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Time to go green!

Hibernia Marching Society

As luck would have it, the parades just keep on coming on the Mississippi Gulf Coast. After all the Mardi Gras parades, be sure to enjoy all the merriment and tradition of the Hibernia Marching Society Parade, set for March 11 starting at 2 p.m. in Biloxi.

This year’s colleen is Alexandra Waldrop, daughter of Terry and Stacey Waldrop, and the grand marshal is Rep. Scott DeLano, District 117, Harrison County.

Waldrop teaches special education at West Elementary in Gulfport. Her grandparents are Jack and Annette Hughes Williams and Jerry and Barbara Elliott Waldrop. Alexandra’s Irish heritage includes her paternal great-great-grandfather, William Elliott, who descended from a Scot-Irish border clan in Northern Ireland. The Elliott family migrated to the United States and settled in western North Carolina. Alexandra’s maternal great-great-greatgrandfather, Ivy Coker, is a descendant of the County Cork, Ireland immigrants.

The colleen for the annual Irish Heritage Season must embody Irish charm and femininity and is in co-charge with the grand marshal of Irish tradition.

DeLano, the son of Don and Barbara DeLano, was born in Hendersonville, N.C. Three years later the DeLano family moved to the Coast. While DeLano’s surname is French in origin, his Irish ancestors can be traced directly back to the mid-1820s around the city of Boston.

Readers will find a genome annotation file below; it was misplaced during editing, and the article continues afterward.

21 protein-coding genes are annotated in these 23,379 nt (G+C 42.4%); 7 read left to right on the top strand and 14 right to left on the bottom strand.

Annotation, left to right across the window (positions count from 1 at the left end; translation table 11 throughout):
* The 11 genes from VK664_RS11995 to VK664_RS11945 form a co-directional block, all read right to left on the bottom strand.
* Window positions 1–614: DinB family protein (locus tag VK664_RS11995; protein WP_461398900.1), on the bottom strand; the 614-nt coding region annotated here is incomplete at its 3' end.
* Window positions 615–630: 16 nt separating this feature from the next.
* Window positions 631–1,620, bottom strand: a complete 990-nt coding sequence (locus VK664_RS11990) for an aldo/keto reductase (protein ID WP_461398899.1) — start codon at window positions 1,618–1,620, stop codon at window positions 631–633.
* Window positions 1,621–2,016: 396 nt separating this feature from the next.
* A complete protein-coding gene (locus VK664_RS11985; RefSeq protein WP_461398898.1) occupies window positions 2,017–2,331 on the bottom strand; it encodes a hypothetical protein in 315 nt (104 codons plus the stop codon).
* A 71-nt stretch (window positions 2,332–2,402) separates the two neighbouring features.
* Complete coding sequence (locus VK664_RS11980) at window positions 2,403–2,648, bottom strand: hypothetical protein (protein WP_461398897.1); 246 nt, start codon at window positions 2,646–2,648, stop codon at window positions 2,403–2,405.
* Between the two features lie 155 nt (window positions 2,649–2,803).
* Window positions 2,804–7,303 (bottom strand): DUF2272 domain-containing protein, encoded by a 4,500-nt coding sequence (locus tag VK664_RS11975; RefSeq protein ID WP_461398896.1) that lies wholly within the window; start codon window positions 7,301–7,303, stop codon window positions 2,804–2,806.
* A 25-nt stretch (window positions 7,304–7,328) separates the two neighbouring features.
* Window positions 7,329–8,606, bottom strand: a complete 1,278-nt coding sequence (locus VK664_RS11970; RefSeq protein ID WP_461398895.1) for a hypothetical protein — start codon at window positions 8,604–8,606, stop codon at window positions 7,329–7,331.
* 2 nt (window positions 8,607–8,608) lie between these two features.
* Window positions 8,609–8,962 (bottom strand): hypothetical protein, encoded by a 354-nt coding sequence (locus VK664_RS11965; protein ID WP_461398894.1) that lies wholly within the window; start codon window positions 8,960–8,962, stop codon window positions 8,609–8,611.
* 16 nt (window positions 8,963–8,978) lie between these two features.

In 2009, he co-founded Southeast Commercial Real Estate, a full service commercial real estate brokerage and development company. A year later, he joined the Mississippi House of Representatives, where he currently serves as the chairman of the Technology Committee and is a member of the Insurance, Gaming, Education and the Appropriations Committees.

The Hibernia Marching Society was organized in Biloxi in 1978 and incorporated as The Hibernia Marching Society of Mississippi Inc. in 1989. Although the society was not formally organized until 1978, informal gatherings were held for about 17 years by several spirited Irish Americans at Mary Mahoney’s Old French House Restaurant in Biloxi. It was started by three men: Dr. John O’Keefe, Clark Shaughnessy and Joe Collins. In 1978, O’Keefe, a Biloxi physician, placed an article in the Sun Herald newspaper, extending an invitation to all Irish, and those who would like to be Irish, to attend a meeting at Mary Mahoney’s to discuss the organization of the first St. Patrick’s Day Parade and the establishment of a society to sponsor such events. The first parades were red wagons decorated with an Irish flair and beads thrown to those present in the parking lot.